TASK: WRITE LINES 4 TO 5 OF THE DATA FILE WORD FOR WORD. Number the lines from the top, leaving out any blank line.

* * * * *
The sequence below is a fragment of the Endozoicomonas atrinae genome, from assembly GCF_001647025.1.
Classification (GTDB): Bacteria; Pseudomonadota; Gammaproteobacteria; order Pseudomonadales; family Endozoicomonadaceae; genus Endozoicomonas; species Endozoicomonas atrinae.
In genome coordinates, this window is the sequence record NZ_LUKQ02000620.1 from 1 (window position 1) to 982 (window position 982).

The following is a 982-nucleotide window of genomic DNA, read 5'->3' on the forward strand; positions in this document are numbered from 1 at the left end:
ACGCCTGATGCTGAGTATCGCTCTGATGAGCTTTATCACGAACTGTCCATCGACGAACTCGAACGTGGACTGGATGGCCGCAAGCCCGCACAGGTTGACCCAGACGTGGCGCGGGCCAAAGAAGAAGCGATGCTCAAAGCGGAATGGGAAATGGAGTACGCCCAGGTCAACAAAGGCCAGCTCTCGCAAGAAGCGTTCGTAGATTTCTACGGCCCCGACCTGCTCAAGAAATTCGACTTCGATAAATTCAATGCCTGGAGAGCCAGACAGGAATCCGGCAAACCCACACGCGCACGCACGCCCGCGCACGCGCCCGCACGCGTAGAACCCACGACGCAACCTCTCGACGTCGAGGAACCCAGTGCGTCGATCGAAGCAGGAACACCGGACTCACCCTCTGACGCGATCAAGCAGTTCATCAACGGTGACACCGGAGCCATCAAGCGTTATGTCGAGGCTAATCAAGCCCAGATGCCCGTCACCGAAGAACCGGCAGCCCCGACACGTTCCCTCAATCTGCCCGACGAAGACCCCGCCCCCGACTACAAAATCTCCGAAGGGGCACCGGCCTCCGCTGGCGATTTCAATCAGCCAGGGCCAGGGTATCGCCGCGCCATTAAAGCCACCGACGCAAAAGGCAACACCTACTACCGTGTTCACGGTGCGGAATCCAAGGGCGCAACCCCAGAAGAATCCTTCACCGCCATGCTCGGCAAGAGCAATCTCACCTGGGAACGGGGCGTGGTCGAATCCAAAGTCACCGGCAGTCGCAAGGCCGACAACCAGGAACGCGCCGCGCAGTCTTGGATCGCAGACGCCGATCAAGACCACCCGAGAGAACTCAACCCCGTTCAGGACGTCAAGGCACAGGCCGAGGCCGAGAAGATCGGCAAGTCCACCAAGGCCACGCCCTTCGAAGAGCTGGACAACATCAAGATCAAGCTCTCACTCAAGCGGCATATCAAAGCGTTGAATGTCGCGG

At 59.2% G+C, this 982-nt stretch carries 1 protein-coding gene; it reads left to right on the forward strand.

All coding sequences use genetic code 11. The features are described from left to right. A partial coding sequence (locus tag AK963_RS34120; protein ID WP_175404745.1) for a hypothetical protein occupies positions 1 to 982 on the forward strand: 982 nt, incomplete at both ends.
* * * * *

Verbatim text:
The following is a 982-nucleotide window of genomic DNA, read 5'->3' on the forward strand; positions in this document are numbered from 1 at the left end:
ACGCCTGATGCTGAGTATCGCTCTGATGAGCTTTATCACGAACTGTCCATCGACGAACTCGAACGTGGACTGGATGGCCGCAAGCCCGCACAGGTTGACCCAGACGTGGCGCGGGCCAAAGAAGAAGCGATGCTCAAAGCGGAATGGGAAATGGAGTACGCCCAGGTCAACAAAGGCCAGCTCTCGCAAGAAGCGTTCGTAGATTTCTACGGCCCCGACCTGCTCAAGAAATTCGACTTCGATAAATTCAATGCCTGGAGAGCCAGACAGGAATCCGGCAAACCCACACGCGCACGCACGCCCGCGCACGCGCCCGCACGCGTAGAACCCACGACGCAACCTCTCGACGTCGAGGAACCCAGTGCGTCGATCGAAGCAGGAACACCGGACTCACCCTCTGACGCGATCAAGCAGTTCATCAACGGTGACACCGGAGCCATCAAGCGTTATGTCGAGGCTAATCAAGCCCAGATGCCCGTCACCGAAGAACCGGCAGCCCCGACACGTTCCCTCAATCTGCCCGACGAAGACCCCGCCCCCGACTACAAAATCTCCGAAGGGGCACCGGCCTCCGCTGGCGATTTCAATCAGCCAGGGCCAGGGTATCGCCGCGCCATTAAAGCCACCGACGCAAAAGGCAACACCTACTACCGTGTTCACGGTGCGGAATCCAAGGGCGCAACCCCAGAAGAATCCTTCACCGCCATGCTCGGCAAGAGCAATCTCACCTGGGAACGGGGCGTGGTCGAATCCAAAGTCACCGGCAGTCGCAAGGCCGACAACCAGGAACGCGCCGCGCAGTCTTGGATCGCAGACGCCGATCAAGACCACCCGAGAGAACTCAACCCCGTTCAGGACGTCAAGGCACAGGCCGAGGCCGAGAAGATCGGCAAGTCCACCAAGGCCACGCCCTTCGAAGAGCTGGACAACATCAAGATCAAGCTCTCACTCAAGCGGCATATCAAAGCGTTGAATGTCGCGG